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Rwanda readies to curb ozone-depleting gases

Rwanda has embarked on reducing its use of ozone-depleting hydrofluorocarbons (HFCs), where by the country managed to reduce by 54%,…

Rwanda has embarked on reducing its use of ozone-depleting hydrofluorocarbons (HFCs), where by the country managed to reduce by 54%, the importation of these harmful gases, official sources said on SundayMartine Uwera, the National Focal Point of Montreal  Protocol, said that Rwanda has reduced the importation of  chlorofluorocarbons (HCFCs) from 4.1 tonnes in 2010 to 1.89 tonnes  currently.

“We have reduced ozone depleting substances by 54 per  cent and there is still a gap of 2.21 tonnes which we seek to phase out  by 2030,” she said.

Rwanda aims to eliminate HFCs and other  global warming gases from its refrigeration and air-conditioning  industries, in keeping with the 2016 Kigali Amendment, a global pledge  to gradually phase down HFCs.

The Kigali Amendment to the 1987  Montreal Protocol on substances that deplete the ozone layer was adopted  by the 197 signatories of the protocol in 2016, and took effect on Jan.  1, 2019.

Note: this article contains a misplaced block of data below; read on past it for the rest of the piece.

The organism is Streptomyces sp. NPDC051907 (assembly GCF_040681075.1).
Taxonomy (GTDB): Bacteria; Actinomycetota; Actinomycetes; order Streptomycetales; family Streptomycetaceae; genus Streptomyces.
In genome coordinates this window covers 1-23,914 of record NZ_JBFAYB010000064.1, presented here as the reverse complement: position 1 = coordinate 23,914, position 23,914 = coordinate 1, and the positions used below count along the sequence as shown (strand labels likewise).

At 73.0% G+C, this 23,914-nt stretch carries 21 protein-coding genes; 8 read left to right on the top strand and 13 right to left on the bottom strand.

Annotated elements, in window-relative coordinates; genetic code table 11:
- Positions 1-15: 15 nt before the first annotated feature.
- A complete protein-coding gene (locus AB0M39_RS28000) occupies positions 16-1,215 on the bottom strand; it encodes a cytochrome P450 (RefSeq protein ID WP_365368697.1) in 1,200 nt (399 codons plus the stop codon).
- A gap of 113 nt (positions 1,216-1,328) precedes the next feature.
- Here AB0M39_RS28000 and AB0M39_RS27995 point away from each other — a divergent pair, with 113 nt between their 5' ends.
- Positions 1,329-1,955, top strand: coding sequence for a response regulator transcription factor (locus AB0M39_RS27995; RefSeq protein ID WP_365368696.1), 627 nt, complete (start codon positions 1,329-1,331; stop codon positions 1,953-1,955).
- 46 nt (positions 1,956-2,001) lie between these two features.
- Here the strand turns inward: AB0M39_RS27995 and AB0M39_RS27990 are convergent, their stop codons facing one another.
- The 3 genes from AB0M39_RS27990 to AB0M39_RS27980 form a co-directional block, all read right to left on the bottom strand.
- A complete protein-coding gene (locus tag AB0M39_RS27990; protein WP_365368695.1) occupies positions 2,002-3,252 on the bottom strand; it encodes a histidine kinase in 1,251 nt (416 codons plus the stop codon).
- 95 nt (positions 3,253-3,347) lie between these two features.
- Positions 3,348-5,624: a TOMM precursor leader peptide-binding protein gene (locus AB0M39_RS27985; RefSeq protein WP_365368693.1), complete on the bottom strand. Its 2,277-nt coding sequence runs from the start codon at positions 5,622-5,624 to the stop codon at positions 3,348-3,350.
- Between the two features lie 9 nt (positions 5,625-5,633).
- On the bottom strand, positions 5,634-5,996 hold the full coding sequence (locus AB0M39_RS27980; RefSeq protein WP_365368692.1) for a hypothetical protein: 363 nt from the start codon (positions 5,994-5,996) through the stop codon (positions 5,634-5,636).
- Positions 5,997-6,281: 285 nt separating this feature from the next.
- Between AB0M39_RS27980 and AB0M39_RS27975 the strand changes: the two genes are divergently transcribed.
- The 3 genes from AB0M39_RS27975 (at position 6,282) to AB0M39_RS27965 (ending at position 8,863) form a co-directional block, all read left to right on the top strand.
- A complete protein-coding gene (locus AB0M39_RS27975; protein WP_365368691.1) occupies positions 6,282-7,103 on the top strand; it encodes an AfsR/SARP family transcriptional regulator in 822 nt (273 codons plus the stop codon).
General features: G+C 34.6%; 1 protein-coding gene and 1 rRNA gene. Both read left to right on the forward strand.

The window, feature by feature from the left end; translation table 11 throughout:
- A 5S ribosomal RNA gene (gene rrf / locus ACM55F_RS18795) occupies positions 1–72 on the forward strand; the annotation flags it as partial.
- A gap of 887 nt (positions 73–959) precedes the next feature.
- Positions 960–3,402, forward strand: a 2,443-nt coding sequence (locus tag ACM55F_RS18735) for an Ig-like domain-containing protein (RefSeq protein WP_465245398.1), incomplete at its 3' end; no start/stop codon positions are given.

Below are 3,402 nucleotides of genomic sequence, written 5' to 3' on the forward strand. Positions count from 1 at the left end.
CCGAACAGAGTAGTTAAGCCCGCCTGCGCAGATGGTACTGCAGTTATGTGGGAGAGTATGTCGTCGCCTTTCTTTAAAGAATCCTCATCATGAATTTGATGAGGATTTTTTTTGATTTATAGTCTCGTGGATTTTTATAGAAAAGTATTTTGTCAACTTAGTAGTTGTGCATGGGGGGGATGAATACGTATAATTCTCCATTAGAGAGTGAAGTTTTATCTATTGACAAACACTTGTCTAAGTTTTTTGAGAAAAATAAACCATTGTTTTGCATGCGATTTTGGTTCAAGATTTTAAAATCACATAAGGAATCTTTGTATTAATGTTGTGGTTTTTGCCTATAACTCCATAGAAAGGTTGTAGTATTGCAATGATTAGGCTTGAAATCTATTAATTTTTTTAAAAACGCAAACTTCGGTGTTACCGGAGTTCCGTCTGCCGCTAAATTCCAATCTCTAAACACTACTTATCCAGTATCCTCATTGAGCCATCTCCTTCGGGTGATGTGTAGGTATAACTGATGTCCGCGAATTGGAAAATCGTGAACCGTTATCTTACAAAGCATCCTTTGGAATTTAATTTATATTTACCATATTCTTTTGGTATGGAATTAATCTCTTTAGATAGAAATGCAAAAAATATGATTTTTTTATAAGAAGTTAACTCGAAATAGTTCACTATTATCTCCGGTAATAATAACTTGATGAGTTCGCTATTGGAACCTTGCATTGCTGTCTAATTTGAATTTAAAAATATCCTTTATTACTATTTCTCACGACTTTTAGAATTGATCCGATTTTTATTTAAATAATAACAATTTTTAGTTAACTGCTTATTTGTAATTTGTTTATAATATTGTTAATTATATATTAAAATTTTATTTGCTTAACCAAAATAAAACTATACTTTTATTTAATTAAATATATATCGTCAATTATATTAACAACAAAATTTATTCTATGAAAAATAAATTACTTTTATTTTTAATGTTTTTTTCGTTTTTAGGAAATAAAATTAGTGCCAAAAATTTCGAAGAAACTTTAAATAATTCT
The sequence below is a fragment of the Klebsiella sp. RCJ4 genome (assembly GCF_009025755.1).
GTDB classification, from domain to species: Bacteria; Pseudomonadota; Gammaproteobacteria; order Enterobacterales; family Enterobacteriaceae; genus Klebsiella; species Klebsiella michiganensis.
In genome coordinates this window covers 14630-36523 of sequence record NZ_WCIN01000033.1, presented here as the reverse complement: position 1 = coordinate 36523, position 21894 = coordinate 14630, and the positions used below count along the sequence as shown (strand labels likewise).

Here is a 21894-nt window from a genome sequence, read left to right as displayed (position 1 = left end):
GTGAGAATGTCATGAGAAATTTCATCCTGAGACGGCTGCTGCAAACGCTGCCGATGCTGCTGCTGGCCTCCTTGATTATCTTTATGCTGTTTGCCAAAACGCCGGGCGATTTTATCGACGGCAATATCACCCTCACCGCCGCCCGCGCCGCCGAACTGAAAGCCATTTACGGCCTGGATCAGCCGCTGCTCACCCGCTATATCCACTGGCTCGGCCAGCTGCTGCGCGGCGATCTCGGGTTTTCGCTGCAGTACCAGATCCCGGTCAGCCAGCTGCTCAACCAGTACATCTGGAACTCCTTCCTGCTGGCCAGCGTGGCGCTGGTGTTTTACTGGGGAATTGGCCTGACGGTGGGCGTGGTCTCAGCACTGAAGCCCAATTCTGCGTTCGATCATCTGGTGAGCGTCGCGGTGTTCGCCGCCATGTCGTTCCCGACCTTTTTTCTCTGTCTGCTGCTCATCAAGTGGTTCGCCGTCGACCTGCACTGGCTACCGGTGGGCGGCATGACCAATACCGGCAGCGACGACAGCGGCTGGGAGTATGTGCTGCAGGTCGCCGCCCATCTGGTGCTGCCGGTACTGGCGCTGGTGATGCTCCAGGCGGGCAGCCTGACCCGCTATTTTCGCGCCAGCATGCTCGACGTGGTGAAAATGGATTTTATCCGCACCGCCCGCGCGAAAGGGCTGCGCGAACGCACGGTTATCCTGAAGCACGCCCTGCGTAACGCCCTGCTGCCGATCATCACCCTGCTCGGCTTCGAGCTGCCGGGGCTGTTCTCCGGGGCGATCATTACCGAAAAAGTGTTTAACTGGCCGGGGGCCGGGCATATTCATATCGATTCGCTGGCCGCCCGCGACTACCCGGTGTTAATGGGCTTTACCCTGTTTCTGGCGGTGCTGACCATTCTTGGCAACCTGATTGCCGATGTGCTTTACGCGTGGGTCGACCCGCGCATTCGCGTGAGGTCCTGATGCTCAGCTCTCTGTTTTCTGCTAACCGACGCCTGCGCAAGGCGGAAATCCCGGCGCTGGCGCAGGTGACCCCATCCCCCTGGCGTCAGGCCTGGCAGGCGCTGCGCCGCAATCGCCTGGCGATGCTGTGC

The effects of ozone layer depletion on human beings  include skin cancer, risk of cataract, weakened human immune systems,  DNA damage and lung diseases as ultraviolet radiations disturb  biomolecules such as lipids, proteins and nucleic acids.

If not  phased out, the substances could pose different effects risks which  include food shortage as the radiations disturb developmental and  physiological processes that decrease the productivity of crops as well  as loss of wildlife since ozone depletion lead to a loss of plant  species and reduce global food supply.

“Currently new appliances  such as fridges that use ozone depleting substances are not allowed to  be imported,” the Rwandan official said.

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